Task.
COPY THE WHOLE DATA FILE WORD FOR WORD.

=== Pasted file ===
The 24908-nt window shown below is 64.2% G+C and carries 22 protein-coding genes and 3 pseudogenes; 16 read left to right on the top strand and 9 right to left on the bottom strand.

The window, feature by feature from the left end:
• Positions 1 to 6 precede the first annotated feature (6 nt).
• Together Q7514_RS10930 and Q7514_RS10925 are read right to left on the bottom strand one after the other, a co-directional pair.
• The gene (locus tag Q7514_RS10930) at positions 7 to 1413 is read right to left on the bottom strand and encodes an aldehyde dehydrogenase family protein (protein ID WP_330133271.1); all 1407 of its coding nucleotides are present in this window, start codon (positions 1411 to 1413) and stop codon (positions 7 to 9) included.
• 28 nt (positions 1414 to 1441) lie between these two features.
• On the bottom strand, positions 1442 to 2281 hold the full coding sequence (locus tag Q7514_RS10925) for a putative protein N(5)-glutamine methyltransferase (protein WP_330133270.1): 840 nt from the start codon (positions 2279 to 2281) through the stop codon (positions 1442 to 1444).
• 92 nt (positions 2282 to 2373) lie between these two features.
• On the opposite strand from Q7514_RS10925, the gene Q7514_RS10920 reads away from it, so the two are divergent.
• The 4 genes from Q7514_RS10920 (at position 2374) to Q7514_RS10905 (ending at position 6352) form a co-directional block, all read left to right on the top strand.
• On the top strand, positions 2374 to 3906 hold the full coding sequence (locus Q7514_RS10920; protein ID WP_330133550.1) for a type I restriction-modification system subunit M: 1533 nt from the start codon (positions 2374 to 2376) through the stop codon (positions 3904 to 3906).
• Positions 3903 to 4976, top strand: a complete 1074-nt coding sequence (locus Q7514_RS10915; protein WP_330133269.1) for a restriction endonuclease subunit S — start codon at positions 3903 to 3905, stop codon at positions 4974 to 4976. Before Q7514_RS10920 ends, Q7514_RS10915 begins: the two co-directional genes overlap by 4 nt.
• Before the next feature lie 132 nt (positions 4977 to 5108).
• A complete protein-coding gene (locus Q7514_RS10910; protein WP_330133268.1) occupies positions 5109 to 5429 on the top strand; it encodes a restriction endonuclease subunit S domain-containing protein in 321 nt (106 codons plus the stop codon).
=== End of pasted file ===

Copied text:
The 24908-nt window shown below is 64.2% G+C and carries 22 protein-coding genes and 3 pseudogenes; 16 read left to right on the top strand and 9 right to left on the bottom strand.

The window, feature by feature from the left end:
• Positions 1 to 6 precede the first annotated feature (6 nt).
• Together Q7514_RS10930 and Q7514_RS10925 are read right to left on the bottom strand one after the other, a co-directional pair.
• The gene (locus tag Q7514_RS10930) at positions 7 to 1413 is read right to left on the bottom strand and encodes an aldehyde dehydrogenase family protein (protein ID WP_330133271.1); all 1407 of its coding nucleotides are present in this window, start codon (positions 1411 to 1413) and stop codon (positions 7 to 9) included.
• 28 nt (positions 1414 to 1441) lie between these two features.
• On the bottom strand, positions 1442 to 2281 hold the full coding sequence (locus tag Q7514_RS10925) for a putative protein N(5)-glutamine methyltransferase (protein WP_330133270.1): 840 nt from the start codon (positions 2279 to 2281) through the stop codon (positions 1442 to 1444).
• 92 nt (positions 2282 to 2373) lie between these two features.
• On the opposite strand from Q7514_RS10925, the gene Q7514_RS10920 reads away from it, so the two are divergent.
• The 4 genes from Q7514_RS10920 (at position 2374) to Q7514_RS10905 (ending at position 6352) form a co-directional block, all read left to right on the top strand.
• On the top strand, positions 2374 to 3906 hold the full coding sequence (locus Q7514_RS10920; protein ID WP_330133550.1) for a type I restriction-modification system subunit M: 1533 nt from the start codon (positions 2374 to 2376) through the stop codon (positions 3904 to 3906).
• Positions 3903 to 4976, top strand: a complete 1074-nt coding sequence (locus Q7514_RS10915; protein WP_330133269.1) for a restriction endonuclease subunit S — start codon at positions 3903 to 3905, stop codon at positions 4974 to 4976. Before Q7514_RS10920 ends, Q7514_RS10915 begins: the two co-directional genes overlap by 4 nt.
• Before the next feature lie 132 nt (positions 4977 to 5108).
• A complete protein-coding gene (locus Q7514_RS10910; protein WP_330133268.1) occupies positions 5109 to 5429 on the top strand; it encodes a restriction endonuclease subunit S domain-containing protein in 321 nt (106 codons plus the stop codon).